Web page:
His organization now boasts 180 members. “Our purpose is to get a unified position on draft regulations,” he said. “I’ve lobbied for regulations for hazardous waste in Quebec. The province’s regulations in this area were 20 years out of date and it was causing problems for the private sector. When the government comes out with regulations, we urge them to set emissions limits and we deal with how we’ll attain them.”
For all the good intentions, the move to more sustainable practice is in its infancy, and there’s a long way to go, said Steven Guilbeault, director of Greenpeace Quebec.
“One can only salute the fact that more companies and governments are talking about sustainable development. But is there less pollution out there? Are we tackling climate change?” Guilbeault said.
The automotive industry is a dinosaur, a pocket of resistance, Guilbeault said. “There are roughly 100,000 new vehicles on Quebec roads every year. Can we sustain that?
“And in the oil and gas sector, a few companies are willing to tackle the problem, but there are others that couldn’t care less.”
Plant said the corporate milieu knows there’s a business case for sustainability. “It makes good business sense,” she said. “You save money by integrating energy-efficiency techniques. It might cost more initially, but companies recoup that cost over the long term.”
Marc Duchesne, director of corporate responsibility and environment at Bell Canada, said social responsibility in his company is “tied into global performance.”
“We think that being corporately responsible makes us accountable to our stakeholders,” he said. “To thrive, we have to respond to shareholders, clients and the community at large.”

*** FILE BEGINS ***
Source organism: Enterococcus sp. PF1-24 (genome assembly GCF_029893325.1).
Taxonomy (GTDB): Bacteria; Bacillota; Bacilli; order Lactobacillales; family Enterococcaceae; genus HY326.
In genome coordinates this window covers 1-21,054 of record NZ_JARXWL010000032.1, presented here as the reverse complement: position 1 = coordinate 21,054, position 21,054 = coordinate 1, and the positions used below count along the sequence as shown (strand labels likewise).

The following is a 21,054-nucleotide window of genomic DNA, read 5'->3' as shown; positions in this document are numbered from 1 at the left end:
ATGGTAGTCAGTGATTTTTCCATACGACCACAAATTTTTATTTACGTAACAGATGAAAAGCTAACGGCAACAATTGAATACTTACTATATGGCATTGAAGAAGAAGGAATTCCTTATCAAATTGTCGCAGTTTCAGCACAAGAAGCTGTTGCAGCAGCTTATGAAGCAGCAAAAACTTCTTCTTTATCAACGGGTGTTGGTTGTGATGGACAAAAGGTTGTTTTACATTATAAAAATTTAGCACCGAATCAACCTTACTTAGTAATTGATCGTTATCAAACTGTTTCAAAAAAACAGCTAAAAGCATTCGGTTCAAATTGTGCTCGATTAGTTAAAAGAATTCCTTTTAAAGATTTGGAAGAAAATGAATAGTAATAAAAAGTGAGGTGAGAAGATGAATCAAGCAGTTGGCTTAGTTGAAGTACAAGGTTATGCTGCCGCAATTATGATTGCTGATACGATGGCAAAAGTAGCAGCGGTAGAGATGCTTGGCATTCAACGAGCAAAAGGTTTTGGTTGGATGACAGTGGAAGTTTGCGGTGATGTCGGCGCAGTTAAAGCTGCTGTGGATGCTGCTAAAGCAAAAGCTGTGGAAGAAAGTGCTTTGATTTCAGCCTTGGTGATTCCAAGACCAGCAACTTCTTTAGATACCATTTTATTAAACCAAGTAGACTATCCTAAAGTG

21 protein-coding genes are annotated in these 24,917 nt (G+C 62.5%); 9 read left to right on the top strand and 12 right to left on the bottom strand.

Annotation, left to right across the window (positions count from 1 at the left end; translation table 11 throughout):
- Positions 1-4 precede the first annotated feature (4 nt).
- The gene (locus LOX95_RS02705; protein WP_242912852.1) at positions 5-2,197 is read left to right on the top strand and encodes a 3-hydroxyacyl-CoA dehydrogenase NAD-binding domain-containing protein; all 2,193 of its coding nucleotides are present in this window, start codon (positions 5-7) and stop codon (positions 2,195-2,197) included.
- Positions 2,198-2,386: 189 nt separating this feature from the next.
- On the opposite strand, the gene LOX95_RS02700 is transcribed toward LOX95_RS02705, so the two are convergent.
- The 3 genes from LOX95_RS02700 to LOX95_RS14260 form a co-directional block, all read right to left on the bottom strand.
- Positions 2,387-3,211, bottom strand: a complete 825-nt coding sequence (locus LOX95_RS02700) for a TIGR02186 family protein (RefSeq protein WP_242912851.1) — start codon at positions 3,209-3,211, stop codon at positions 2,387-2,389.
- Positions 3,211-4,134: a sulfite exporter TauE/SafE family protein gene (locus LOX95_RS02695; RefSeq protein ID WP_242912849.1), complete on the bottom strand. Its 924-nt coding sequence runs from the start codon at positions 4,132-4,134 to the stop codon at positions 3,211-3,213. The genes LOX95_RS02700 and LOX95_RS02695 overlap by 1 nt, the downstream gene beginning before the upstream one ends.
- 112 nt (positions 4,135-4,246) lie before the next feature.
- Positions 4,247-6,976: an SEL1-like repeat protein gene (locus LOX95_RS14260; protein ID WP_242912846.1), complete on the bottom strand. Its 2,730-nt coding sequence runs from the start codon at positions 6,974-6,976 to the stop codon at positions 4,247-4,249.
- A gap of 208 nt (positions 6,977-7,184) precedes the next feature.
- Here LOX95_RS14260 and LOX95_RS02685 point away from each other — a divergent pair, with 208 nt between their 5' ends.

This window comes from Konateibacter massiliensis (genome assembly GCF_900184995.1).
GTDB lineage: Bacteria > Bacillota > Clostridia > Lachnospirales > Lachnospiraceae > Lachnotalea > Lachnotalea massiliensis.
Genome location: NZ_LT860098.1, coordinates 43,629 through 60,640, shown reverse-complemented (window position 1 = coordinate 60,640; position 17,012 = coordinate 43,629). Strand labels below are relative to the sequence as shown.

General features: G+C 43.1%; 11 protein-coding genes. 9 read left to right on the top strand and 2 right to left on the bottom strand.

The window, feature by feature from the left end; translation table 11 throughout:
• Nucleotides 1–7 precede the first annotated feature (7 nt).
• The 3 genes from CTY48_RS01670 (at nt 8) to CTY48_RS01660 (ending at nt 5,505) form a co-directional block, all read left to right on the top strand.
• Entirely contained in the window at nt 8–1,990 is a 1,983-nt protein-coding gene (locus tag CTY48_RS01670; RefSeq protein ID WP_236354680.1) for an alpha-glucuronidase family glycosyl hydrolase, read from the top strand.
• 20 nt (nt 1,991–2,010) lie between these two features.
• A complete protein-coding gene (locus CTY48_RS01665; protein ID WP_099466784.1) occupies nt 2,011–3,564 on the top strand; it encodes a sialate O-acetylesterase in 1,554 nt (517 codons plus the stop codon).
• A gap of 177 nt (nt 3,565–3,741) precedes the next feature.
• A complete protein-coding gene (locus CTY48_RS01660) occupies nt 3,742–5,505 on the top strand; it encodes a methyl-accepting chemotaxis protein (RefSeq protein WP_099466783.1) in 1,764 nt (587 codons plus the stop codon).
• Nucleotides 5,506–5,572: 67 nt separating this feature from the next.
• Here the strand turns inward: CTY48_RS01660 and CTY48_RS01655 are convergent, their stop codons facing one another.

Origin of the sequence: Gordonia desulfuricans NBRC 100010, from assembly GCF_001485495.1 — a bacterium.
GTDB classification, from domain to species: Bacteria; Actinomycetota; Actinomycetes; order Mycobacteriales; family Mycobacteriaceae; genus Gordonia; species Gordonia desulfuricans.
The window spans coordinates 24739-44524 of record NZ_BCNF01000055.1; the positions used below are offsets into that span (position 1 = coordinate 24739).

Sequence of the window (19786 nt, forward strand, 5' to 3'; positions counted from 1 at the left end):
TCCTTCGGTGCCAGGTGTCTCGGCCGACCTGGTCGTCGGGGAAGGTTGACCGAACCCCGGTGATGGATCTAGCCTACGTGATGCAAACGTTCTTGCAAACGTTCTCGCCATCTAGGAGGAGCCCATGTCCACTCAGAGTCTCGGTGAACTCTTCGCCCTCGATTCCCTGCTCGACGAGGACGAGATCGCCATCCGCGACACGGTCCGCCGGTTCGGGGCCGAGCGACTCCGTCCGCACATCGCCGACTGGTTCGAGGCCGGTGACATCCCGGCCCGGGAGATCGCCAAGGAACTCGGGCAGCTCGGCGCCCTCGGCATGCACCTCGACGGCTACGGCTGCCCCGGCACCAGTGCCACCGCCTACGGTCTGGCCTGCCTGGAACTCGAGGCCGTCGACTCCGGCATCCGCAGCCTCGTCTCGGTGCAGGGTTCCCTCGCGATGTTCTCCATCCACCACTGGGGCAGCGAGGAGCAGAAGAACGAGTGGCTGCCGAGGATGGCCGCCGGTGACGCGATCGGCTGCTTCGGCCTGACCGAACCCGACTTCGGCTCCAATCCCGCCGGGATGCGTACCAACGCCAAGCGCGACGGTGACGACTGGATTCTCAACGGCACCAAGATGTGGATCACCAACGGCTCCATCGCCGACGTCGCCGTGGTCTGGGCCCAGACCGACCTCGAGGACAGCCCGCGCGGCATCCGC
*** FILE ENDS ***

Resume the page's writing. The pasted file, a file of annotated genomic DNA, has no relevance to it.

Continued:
He said the company recycles 1,000 tons of paper and cardboard yearly, 1,300 tonnes of hazardous waste, 277 tons of parts from its fleet of vehicles and 745 tonnes of telephone poles that are removed from use. “About 33 per cent of our waste goes to landfill and 67 per cent is diverted,” he said. “We want to raise that by five per cent by 2008.”
He said the company is also working on reducing greenhouse gas emissions from its fleet of 8,000 vehicles and 3,000 buildings across Canada.
“We don’t call this sustainable development. We call it corporate responsibility,” he said.
Other institutions, especially universities, are proving to be incubators of the new thinking, which is spreading into the corporate realm. Concordia, for one, has a program called R4 (rethink, reduce, reuse, recycle) that is saving the university money.
The program was created by students Melissa Garcia-Lamarca and Geneva Guerin for course credit. The two conducted, with the help of 100 student volunteers, a sustainability assessment of the university, based on a 171-indicator program created by another student at Royal Roads University in Victoria, B.C. They produced a 400-page document from which they have since implemented the university’s sustainability program. R4 has since spread to 35 other universities across North America.
One example of how the program has benefited the university and the environment simultaneously is the change in paper consumption. Concordia bought $500,000 worth of paper in the 2002-2003 school year. By 2005-2006, the cost of paper consumption was down to $76,000.
There have also been changes in how the institution handles its waste through recycling and the composting of cafeteria food, among other programs.
“Companies and institutions are waking up and seeing that this is not only good for the environment but also for the bottom line,” Beaudoin said. “Consumers are now looking at companies and expecting them to have more values and to act upon them. And businesses want to know what consumers want. What consumers want is no human rights violations in the products they buy and a respect for the environment.”
Garcia-Lamarca said organizations are waking up to the fact “the more efficiently they use resources, the more they reduce operating costs and boost profitability. We’re starting to see a lot of leadership in this area,” she said.